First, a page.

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Peace and quiet – The Open Source Column

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Buying a new television is a minefield. Buying a new television via an excursion to a high-street electrical retailer tends to up the challenge to that of an end-of-level boss. Clearly, as is often the case, manufacturers have an agenda that flies in the face of what an end consumer might actually want. My last visit to an electrical retailer was like walking into a bad science fiction film. A row of people were wearing expensive-looking 3D glasses, glaring at screens bearing expensive animations, while a young
man in a fine suit tried picking the exact and proper word to extract them from their finances. Never mind selling people a feature they actually wanted: this was seemingly about hitting a target for selling 3D tellies, ironically at a point where at least one major broadcaster has given up the ghost supporting them. Those kinds of facts don’t get you Salesperson Of The Month and a holiday to the Med, though.

Depressingly, the selling doesn’t stop when you buy a device now. In the end, I plundered my savings at a quieter online emporium and took delivery of my new television set. I tend to leave it five or six years between such purchases, and thus the technological jump I sit through when I switch my new set on tends to be a bit more dramatic than if I were to swap things out every year.

I switched on my newly acquired TV then and was hit with an interface that looked as if Windows 8 had invaded. Only I wasn’t allowed to touch anything. To be fair, put a DVD in and the set defaulted to playing it. But while my children were sugar-filled with glee at the thought of new menu items to play with and icons to press, I wondered if I was getting old.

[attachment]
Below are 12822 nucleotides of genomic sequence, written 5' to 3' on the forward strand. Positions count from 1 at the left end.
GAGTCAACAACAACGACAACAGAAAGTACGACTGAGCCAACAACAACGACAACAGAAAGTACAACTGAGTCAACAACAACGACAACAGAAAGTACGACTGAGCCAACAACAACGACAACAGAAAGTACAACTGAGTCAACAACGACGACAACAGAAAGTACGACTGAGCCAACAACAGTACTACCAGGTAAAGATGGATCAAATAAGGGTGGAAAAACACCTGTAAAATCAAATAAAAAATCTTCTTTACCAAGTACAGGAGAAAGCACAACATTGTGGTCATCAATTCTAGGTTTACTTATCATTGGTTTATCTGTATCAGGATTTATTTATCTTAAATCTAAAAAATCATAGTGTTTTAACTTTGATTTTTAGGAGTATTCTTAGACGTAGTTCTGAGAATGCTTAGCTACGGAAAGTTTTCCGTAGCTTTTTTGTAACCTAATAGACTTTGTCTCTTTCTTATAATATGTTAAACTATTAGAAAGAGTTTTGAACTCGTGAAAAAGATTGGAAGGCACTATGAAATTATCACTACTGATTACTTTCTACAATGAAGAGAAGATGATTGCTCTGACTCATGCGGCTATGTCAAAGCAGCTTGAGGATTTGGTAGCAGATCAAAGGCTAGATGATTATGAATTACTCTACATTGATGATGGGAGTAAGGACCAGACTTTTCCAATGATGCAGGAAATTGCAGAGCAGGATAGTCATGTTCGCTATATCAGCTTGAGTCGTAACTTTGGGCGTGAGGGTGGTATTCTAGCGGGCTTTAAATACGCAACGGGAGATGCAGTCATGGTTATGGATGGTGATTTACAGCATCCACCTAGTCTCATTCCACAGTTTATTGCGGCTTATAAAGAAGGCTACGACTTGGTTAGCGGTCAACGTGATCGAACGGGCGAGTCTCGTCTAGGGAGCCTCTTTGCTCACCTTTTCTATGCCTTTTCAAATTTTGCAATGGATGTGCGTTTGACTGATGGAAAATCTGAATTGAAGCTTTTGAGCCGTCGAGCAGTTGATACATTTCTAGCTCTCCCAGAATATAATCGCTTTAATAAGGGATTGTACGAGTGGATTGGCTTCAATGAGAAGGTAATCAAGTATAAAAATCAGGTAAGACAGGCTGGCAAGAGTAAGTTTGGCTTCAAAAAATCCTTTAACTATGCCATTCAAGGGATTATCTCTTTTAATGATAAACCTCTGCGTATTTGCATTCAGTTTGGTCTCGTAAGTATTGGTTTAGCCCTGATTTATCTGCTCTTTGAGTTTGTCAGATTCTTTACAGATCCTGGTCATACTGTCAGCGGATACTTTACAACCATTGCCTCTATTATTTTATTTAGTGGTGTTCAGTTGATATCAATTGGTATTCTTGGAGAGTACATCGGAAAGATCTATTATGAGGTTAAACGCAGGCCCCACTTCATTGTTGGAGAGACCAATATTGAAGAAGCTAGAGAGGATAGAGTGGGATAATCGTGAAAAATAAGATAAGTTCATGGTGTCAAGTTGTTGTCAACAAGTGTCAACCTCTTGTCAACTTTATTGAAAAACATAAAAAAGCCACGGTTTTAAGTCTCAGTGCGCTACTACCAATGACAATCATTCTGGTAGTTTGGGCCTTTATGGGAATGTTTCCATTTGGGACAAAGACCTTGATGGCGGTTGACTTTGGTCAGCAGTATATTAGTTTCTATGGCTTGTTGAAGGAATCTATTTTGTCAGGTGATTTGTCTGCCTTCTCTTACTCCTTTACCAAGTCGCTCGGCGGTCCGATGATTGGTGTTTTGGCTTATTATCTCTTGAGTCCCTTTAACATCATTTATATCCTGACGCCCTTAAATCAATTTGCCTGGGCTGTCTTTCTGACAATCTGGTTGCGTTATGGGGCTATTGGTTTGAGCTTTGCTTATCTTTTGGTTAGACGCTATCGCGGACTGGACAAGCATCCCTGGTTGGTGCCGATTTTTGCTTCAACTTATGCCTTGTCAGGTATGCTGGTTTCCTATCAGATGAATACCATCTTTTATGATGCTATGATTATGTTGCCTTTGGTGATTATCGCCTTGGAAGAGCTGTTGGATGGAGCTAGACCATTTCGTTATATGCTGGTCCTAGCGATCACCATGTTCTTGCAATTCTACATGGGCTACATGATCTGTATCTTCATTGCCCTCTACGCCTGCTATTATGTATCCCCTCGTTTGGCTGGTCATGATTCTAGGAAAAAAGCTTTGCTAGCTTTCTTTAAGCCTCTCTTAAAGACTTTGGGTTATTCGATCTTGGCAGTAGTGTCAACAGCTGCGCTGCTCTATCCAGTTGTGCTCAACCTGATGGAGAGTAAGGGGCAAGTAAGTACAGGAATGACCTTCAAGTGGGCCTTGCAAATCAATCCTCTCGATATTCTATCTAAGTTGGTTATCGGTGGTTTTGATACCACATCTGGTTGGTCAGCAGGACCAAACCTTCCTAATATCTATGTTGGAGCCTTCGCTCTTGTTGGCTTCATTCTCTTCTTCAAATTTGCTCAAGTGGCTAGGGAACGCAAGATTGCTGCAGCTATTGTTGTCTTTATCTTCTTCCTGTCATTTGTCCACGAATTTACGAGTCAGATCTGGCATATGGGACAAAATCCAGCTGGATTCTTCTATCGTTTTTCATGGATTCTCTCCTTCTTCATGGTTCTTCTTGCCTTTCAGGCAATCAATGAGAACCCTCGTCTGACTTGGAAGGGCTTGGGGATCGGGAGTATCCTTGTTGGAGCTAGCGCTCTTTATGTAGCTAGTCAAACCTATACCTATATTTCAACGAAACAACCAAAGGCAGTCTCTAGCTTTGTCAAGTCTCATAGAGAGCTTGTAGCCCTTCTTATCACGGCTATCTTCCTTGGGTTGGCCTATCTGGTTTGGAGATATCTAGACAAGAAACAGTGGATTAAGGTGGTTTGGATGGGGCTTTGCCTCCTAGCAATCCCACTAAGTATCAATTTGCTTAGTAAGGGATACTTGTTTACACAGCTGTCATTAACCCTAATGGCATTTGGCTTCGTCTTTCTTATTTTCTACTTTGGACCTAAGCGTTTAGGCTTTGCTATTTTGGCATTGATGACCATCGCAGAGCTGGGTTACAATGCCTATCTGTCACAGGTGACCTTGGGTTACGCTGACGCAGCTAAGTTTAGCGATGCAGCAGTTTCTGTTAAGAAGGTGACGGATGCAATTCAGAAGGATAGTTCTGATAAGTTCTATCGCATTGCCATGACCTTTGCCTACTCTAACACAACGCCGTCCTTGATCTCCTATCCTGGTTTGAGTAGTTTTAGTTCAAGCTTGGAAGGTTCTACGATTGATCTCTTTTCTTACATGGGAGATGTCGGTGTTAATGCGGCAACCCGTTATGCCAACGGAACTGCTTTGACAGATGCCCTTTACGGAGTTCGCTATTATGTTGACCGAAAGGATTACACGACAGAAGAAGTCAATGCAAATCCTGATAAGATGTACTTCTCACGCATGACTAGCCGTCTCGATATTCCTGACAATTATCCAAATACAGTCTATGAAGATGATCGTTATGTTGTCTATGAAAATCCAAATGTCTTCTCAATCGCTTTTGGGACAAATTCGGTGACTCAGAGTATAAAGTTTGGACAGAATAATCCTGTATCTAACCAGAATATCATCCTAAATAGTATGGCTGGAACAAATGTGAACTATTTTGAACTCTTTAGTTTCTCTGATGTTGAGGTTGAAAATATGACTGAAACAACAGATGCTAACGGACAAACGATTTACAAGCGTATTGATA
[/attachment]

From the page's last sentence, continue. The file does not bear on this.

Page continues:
I gazed down at my remote control, for instance, and it had the Netflix logo on it. Netflix presumably has paid good money to advertise on my remote control, which I don’t feel the benefit of. Furthermore, it’s a button that discriminates against those of a Lovefilm persuasion. I frequent neither, so it was a bit of a
waste all round for me.

What surprised me, though, was how accepting I was of all of that. Even a year ago I would have felt myself getting really quite irritated and rage-filled about it all. I feel like they’re wearing me down. Still, no matter, there was one more surprise that the manufacturer concerned had laid on for me. A pop-up advert! On my television! I was sat watching the start of a programme, and an advert overlaid on it. The
television found itself back inside the box not that long afterwards. I await the moment when my fridge door starts trying to flog me some Anchor butter or something next.

Can we, then, as end users, agree a point with manufacturers when the selling can stop and the using can start? This is probably the more forlorn hope I’ve ever had in all the time I’ve written these columns, and all the time you’ve been suffering them. But it’s not just my age and tolerance levels, I don’t think. Instead, I just think that once you’ve bought the box, you’re entitled to a bit of bloody peace and quiet…

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